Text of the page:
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up this week and next to think about the history of colonial america and other history is created and memorialized not just inside academic circles but also out in the broader public and two ways in which the concepts are popularized are the subjects of today's lecture and that will be myths and monument. i want to start sharing my screen. so far so good. began the course by introducing you to one of the critical concepts i hope students walk away with and that is history is not the same thing as the past. history is not a recitation of facts that happened in the past by people's interpretation of those facts. sometimes people believe in a street not even based on fact at all. when it comes to the history of colonial america i think how we
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define the terms about which we are speaking is critically important. who's past are we discussing, wind does it begin, where is the situation? these are basic questions surrounding history course but they are not and what encompasses american colonial history has shifted over time and how we choose to interpret the past matters to the american includebecause it does answers to the questions of what do we celebrate, it could be silenced and what people, places, and events we count as important in the past. myths and monuments to a lot of this work. they do it outside college courses. this is one of the reasons in addition to studying primary sources i asked you to look into historical interpretations of the colonial american past. everything from names on street signs to films to halloween
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colonialto williamsburg and monuments to people. treo puts it really nicely and silencing the past. andory has many parts academics are not the sole teachers in the land. aople get their history from wide variety of places. history is produced outside universities as well as within them. this understanding of how colonial history is constructed -- not just within but beyond the academy. people do get a bigger dose of colonial american history when they go to plymouth plantation in many cases than they do in their choices of reading or some of their k-12 history courses.
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history often takes this material form, and one reason we need to study objects, artifacts, and places as well as art, i always think of loosely culture is it is a great way to understand production and consumption of history, and that is one of the reasons why trudeau spends a lot of time in his book talking about history not just in books, history found in places like statues as examples. debates around monuments of which we have seen a lot in the lesser few years but a lot in particular this summer. debates around monuments and public art, whether they should stand and fall, which are to erected in the first place are actually debates about history, which is itself a form of monumental commemorating. what i want to talk about today is how the stories we do not tell are just as important as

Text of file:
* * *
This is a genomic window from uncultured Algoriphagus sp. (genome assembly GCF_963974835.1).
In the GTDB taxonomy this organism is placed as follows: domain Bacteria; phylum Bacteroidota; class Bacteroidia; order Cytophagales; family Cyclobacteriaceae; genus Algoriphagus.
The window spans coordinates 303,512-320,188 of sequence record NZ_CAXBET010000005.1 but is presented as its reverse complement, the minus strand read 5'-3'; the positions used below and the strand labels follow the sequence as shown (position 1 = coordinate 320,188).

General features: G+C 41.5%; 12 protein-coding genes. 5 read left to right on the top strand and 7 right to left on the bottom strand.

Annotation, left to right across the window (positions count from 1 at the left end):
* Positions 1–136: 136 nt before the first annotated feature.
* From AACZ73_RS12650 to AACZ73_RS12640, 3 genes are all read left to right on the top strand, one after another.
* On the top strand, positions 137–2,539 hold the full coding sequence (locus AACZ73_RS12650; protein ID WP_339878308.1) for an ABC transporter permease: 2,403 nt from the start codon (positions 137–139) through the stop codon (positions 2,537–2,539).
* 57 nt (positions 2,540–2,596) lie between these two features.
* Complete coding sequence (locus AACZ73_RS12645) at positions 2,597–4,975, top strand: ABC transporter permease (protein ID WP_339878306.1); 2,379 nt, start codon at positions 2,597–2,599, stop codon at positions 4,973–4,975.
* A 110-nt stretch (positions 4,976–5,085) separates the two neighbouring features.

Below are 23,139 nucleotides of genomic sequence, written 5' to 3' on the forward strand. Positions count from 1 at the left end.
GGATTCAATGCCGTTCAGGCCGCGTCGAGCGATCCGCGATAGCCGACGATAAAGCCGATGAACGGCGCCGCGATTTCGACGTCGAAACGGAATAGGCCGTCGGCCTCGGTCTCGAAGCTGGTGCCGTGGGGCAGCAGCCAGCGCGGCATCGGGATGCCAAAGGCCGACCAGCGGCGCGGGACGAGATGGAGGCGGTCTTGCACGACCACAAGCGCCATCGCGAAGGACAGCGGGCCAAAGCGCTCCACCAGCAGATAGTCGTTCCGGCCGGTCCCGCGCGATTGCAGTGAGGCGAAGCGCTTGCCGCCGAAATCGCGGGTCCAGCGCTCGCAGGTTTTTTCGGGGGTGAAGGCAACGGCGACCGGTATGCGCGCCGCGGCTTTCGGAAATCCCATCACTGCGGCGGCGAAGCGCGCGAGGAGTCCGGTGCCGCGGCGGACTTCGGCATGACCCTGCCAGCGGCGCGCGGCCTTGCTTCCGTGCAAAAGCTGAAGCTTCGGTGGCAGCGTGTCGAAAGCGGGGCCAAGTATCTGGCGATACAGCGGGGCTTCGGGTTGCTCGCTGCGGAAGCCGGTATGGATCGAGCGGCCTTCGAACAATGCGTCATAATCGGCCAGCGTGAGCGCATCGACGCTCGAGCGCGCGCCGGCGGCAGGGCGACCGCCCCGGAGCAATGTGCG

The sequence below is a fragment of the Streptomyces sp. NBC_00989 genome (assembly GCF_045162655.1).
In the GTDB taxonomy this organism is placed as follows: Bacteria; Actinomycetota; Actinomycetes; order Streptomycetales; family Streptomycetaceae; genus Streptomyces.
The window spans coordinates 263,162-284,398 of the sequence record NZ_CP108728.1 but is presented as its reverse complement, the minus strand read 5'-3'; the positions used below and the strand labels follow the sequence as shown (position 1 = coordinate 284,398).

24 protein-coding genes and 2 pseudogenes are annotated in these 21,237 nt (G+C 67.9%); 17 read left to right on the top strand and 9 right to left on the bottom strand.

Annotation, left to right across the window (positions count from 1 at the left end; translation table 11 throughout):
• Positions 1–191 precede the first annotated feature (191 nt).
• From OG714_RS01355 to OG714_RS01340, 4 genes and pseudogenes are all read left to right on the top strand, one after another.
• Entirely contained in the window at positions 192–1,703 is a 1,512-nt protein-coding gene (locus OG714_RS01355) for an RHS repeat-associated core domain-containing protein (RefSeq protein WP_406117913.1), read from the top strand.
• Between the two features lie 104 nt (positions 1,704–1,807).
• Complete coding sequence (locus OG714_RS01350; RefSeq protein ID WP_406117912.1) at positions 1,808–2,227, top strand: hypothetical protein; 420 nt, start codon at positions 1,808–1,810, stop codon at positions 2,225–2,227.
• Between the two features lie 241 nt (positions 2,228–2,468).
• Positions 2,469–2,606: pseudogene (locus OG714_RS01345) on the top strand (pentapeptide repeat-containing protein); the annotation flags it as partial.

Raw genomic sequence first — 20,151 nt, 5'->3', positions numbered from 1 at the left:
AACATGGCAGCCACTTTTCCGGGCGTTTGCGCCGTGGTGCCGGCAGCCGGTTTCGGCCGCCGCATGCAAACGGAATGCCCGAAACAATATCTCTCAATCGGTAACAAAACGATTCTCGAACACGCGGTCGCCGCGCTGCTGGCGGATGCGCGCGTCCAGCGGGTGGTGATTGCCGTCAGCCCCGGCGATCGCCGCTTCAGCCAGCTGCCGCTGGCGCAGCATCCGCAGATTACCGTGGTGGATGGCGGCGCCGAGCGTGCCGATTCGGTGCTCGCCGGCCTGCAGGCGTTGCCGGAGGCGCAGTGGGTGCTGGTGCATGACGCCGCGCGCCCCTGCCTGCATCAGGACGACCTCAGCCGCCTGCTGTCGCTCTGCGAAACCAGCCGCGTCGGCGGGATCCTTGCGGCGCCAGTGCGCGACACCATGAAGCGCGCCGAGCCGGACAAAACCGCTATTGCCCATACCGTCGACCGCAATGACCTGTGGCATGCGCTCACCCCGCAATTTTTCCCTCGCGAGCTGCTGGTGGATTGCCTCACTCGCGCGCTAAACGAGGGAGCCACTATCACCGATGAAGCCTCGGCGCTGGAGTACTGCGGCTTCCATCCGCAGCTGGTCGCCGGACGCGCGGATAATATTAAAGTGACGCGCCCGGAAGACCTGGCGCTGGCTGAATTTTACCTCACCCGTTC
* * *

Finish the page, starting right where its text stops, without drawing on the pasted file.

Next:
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the stories we tell and when we silence a story it is kind of like tearing down statues in a sense. when it comes to colonial america comic historiography shapes not just how the past is interpreted but the parameters that we put around discussing that past as well. who's past is it? where is it situated? this is complicated but the celebrations of it really are. his quote here is a really great one. the mythmaking process does not operate evenly. celebrations are created, and this creation is part and parcel of the process of historical production. in other words we make choices with monuments, with celebrations like columbus day just as we make choices in terms of what to put in our history books and these commemorations are usually sanitized in the